Eric Holder told Russ Feingold a long time ago that he shared Feingold's concerns about abuse of the state secrets privilege--the legal doctrine used to protect information vital to national security in court cases--but the administration continued to invoke the privilege to block entire lawsuits related to torture, rendition, and surveillance, rather than using it to block specific pieces of evidence, as it was originally intended. The Obama administration's abuse of the state secrets privilege mirrors the Bush administration's, and that's despite months of promises to reform its use.
The Obama administration's behavior prompted Patrick Leahy, Russ Feingold and Ted Kennedy to propose a bill that would give judges more power to regulate the use of the privilege. In order to avoid that outcome, the administration promised to set new guidelines and reign itself in, and this is the result:
The new policy, which could be announced as early as Wednesday, would require approval by Attorney General Eric H. Holder Jr. if military or espionage agencies wanted to assert the privilege to withhold classified evidence sought in court or to ask a judge to dismiss a lawsuit at its onset.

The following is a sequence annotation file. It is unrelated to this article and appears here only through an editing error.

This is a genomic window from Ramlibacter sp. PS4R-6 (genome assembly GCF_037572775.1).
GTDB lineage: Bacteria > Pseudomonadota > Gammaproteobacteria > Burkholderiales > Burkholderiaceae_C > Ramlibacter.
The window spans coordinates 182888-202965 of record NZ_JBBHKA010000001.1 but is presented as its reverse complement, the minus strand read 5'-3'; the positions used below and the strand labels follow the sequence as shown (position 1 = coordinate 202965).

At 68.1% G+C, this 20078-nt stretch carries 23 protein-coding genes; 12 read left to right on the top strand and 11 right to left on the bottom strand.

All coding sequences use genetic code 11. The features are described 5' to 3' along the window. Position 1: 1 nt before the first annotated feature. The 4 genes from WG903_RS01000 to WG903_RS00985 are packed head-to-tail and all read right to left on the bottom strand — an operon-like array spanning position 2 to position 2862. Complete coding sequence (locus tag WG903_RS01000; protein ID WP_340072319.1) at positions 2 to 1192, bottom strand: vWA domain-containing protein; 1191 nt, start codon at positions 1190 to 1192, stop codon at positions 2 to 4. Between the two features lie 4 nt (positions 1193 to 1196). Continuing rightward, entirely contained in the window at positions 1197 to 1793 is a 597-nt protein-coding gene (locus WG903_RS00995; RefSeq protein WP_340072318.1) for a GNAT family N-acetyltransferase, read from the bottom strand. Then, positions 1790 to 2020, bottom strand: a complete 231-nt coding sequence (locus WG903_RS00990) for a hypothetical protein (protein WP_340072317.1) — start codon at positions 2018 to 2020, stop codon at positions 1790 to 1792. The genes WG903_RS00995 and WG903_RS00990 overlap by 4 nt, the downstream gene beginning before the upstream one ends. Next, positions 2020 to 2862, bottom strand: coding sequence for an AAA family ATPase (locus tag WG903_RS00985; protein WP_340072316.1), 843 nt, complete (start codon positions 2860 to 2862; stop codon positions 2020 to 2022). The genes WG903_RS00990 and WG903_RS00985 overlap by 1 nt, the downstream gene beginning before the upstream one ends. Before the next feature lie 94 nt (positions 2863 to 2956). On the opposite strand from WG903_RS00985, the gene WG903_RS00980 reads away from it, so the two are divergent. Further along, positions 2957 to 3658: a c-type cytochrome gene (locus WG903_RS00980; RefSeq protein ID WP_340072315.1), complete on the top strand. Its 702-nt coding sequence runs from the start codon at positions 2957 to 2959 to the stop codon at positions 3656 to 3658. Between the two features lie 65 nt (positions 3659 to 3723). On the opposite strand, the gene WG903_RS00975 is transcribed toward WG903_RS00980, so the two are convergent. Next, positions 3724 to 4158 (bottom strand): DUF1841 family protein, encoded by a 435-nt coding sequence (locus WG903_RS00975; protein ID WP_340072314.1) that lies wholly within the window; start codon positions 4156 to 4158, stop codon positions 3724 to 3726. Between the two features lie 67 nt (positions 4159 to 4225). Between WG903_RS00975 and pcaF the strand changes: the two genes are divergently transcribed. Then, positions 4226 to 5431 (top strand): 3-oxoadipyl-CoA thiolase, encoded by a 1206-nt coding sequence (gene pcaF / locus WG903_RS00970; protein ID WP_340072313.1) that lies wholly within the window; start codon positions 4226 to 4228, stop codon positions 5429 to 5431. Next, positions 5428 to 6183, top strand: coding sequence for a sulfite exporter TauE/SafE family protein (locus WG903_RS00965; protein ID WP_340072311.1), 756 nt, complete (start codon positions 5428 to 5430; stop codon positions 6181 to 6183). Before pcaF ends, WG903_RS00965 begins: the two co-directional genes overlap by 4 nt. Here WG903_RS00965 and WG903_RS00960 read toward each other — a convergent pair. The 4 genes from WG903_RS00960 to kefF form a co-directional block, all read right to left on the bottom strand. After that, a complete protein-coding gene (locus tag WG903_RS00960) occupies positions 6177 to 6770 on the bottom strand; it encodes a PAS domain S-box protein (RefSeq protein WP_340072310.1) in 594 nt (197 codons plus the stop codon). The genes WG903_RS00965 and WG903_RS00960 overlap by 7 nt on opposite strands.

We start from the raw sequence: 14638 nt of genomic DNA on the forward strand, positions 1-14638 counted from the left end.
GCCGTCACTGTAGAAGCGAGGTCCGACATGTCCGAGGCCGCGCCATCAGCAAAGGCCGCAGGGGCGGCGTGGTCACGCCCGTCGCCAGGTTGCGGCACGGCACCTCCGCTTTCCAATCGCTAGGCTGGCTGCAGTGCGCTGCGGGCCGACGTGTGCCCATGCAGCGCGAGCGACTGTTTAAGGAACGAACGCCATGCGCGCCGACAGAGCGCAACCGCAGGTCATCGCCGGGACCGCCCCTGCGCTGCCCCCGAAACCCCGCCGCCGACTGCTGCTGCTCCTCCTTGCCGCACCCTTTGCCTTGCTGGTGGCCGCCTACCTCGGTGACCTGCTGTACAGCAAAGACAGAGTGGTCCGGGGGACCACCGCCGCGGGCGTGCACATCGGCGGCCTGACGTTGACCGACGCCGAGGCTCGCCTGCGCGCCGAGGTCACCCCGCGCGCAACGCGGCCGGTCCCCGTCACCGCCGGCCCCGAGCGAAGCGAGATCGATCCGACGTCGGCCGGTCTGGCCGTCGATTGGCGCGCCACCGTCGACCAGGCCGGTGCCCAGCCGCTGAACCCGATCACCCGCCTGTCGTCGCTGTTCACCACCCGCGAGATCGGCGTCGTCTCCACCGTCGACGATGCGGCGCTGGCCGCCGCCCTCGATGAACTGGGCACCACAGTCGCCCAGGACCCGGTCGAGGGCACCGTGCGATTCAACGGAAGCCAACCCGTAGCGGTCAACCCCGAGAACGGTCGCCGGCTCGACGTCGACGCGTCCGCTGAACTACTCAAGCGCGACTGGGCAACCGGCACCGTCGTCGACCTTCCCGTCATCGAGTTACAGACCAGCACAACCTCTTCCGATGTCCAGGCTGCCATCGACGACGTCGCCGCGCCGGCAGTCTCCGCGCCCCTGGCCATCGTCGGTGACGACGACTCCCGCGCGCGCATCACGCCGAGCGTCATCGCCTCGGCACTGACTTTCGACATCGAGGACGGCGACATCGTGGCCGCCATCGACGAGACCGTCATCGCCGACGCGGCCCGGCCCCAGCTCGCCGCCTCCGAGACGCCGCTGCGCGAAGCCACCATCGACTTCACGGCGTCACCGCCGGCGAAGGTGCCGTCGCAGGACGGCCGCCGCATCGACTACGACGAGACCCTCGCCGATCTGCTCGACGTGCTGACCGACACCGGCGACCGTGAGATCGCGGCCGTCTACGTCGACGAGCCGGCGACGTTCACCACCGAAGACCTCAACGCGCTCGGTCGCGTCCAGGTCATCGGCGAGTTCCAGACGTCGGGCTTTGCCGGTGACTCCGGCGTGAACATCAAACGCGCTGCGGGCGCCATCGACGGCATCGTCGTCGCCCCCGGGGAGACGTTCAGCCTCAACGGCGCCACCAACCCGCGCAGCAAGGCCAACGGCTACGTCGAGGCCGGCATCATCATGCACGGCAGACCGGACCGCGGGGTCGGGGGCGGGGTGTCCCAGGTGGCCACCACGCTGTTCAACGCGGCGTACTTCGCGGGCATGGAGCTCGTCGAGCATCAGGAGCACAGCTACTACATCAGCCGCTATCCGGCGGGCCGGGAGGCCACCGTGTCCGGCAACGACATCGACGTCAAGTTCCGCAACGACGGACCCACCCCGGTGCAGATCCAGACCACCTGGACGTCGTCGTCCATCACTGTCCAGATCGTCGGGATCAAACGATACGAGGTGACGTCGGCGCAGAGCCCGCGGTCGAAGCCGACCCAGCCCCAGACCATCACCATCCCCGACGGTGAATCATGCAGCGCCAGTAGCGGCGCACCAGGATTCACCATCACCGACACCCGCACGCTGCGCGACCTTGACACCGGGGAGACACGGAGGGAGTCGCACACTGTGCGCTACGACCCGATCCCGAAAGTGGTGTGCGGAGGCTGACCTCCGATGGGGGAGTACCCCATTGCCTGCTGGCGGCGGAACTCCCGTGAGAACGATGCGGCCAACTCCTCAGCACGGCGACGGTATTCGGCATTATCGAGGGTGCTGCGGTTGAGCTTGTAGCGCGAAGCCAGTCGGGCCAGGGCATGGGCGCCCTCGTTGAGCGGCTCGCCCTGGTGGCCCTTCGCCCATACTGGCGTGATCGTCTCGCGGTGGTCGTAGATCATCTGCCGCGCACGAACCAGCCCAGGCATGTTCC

“The department is adopting these policies and procedures to strengthen public confidence that the U.S. government will invoke the privilege in court only when genuine and significant harm to national defense or foreign relations is at stake and only to the extent necessary to safeguard those interests,” says a draft of a memorandum from Mr. Holder laying out the policy and obtained by The New York Times.
If that sounds, familiar, it's because it's exactly what Holder told Feingold in February, that he would "review significant pending cases in which DOJ has invoked the state secrets privilege, and will work with leaders in other agencies and professionals at the Department of Justice to ensure that the United States invokes the state secrets privilege only in legally appropriate situations." The difference between the new policy and the old policy is that the old way was "more informal," according to Charlie Savage. In other words, the new policy seems to formalize the process by which we got the results that had civil liberties groups crying foul in the first place.
As for the timing of this announcement, bmaz points out that oral arguments are scheduled soon for the al-Haramain v. Obama case, in which the administration is attempting to block judicial scrutiny into the use of warrantless wiretapping--a case in which the plaintiff, an Islamic charity that was wiretapped by the NSA, is wiping the floor with the administration. If anything, the "new policy" seems designed to obscure the fact that the government intends to invoke the privilege again very soon.
-- A. Serwer